EIB gears for change

European Investment Bank executed the first green use-of-proceeds bond 15 years ago and since then this format, extended to include sustainability bonds, has come to represent close to half of its funding programme. Aldo Romani, head of sustainable finance, and Jorge Grasa, senior funding officer in the finance directorate of EIB in Luxembourg, discuss the year past and the future of the bank’s bond programmes.

How did European Investment Bank (EIB)’s funding strategy change as the economic and geopolitical environment evolved over 2022?

GRASA EIB started 2022 on a strong footing, with issues in several markets. The first deal of the year was a A$1.5 billion (US$1.1 billion) Kangaroo Sustainability Awareness Bond [SAB], the largest sustainable SSA [supranational, sovereign and agency] trade ever issued. This bond was voted Kangaroo Deal of the Year in the KangaNews 2022 awards. An EIB CAB [Climate Awareness Bond] deal won this category in the KangaNews 2021 awards. This shows how EIB’s credibility in the field of sustainability funding is increasingly supporting EIB’s borrowing programme also beyond the EU markets.

About one-third of the funding task was completed by the end of January and nearly 50 per cent was done by the end of the first quarter. EIB wants to frontload at the beginning of the year to capture the market’s dry powder and to be strongly positioned, in case the market experiences hiccups later in the year.

In 2022, EIB also adjusted the structure of deals in favour of more benchmark deals, which represented roughly 70 per cent of the 2022 programme. This included sustainability funding, with CABs and SABs issued in Euro Area Reference Note and full-size US dollar benchmark formats for the first time. This helped secure volume and manage cost and duration against the volatile backdrop.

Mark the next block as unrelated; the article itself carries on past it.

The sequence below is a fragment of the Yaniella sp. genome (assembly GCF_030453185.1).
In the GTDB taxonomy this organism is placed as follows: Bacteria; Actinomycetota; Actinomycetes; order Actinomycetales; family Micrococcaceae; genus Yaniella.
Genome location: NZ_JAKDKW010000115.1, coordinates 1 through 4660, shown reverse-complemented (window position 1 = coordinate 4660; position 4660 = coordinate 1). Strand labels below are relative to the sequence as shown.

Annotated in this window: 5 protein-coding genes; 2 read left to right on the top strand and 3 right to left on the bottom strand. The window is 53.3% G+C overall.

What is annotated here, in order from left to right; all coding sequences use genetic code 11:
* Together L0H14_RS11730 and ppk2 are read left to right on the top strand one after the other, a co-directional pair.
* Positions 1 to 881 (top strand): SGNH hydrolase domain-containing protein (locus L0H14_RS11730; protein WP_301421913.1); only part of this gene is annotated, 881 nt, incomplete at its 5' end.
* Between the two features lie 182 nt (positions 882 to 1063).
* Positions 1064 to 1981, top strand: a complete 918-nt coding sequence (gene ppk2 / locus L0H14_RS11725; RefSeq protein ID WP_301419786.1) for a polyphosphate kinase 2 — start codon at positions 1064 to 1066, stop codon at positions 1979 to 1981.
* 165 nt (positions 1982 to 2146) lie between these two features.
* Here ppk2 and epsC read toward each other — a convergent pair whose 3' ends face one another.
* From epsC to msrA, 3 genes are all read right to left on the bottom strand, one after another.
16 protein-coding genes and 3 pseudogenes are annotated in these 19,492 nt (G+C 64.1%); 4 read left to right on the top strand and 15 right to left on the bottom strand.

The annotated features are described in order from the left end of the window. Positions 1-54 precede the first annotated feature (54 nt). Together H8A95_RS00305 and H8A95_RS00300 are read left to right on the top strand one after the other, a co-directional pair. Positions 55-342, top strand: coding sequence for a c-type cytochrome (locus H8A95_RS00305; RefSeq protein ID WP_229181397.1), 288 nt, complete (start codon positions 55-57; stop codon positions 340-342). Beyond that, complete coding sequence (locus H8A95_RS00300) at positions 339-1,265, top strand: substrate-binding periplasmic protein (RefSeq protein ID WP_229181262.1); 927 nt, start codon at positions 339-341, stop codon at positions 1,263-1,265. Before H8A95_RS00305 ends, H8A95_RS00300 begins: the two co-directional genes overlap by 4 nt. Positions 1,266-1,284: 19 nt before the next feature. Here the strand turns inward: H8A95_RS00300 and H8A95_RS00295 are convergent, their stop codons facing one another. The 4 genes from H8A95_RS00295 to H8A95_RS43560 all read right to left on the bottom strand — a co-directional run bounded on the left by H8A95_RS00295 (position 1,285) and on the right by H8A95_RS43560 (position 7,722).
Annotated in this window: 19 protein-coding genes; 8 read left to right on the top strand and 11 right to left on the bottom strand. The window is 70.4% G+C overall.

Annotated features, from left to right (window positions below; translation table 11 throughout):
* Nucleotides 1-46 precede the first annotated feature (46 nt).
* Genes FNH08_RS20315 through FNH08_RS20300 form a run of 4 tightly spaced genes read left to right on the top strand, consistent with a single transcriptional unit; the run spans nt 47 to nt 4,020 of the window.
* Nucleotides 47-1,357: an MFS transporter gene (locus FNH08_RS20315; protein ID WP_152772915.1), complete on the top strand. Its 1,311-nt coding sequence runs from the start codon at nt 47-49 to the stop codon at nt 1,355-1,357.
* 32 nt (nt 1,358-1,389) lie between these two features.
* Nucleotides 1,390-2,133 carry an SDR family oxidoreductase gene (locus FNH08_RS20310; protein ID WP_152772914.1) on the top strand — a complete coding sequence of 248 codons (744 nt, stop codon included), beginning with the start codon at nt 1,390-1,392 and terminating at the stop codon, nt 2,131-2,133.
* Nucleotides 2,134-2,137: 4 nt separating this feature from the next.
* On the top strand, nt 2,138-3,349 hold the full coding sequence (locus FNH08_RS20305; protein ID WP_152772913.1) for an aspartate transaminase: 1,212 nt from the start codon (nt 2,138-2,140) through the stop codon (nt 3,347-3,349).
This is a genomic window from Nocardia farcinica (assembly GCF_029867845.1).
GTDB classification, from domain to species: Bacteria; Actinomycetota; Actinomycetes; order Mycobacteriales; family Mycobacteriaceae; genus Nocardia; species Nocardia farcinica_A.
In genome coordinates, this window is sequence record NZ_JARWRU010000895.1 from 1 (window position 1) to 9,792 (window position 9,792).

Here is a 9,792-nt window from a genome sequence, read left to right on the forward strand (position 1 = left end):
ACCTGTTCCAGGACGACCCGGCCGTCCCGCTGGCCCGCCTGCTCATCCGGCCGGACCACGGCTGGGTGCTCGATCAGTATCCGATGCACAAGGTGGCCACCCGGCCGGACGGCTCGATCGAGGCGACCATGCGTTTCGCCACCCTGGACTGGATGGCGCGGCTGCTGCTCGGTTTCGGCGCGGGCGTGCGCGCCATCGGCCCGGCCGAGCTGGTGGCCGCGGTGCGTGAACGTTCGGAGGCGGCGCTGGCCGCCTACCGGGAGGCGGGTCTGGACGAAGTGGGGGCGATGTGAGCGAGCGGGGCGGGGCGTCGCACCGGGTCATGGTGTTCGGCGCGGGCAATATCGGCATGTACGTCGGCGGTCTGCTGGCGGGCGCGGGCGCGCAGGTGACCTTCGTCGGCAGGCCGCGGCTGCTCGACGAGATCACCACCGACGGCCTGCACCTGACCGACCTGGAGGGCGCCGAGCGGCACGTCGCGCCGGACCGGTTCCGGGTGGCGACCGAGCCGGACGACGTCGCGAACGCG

EIB typically targets a seven-year average maturity. How is the shorter duration experienced in 2022 affecting EIB’s funding programme?

GRASA In the Australian dollar market, the lack of international demand – particularly from Japanese investors – has made longer-duration bonds more difficult to execute, although EIB did manage to do a couple of 10-year trades.

The bank did not encounter difficulties in getting its average target duration of about seven years and we expect 2023 to be somewhat similar. As in previous years, EIB has relied mainly on the euro market to reach its target duration. EIB’s core currencies can bring bigger volumes in longer maturities and the bank can look for shorter maturities in other markets such as Australian dollars and sterling.

In 2022, EIB’s Kangaroo issuance was down from 2021 levels (A$2.5 billion to mid-December compared with 2021’s total of A$3.4 billion). But 2022’s total is still substantial when compared with previous years. Is Australian dollar funding on a longer-term upswing as a component of the overall issuance task?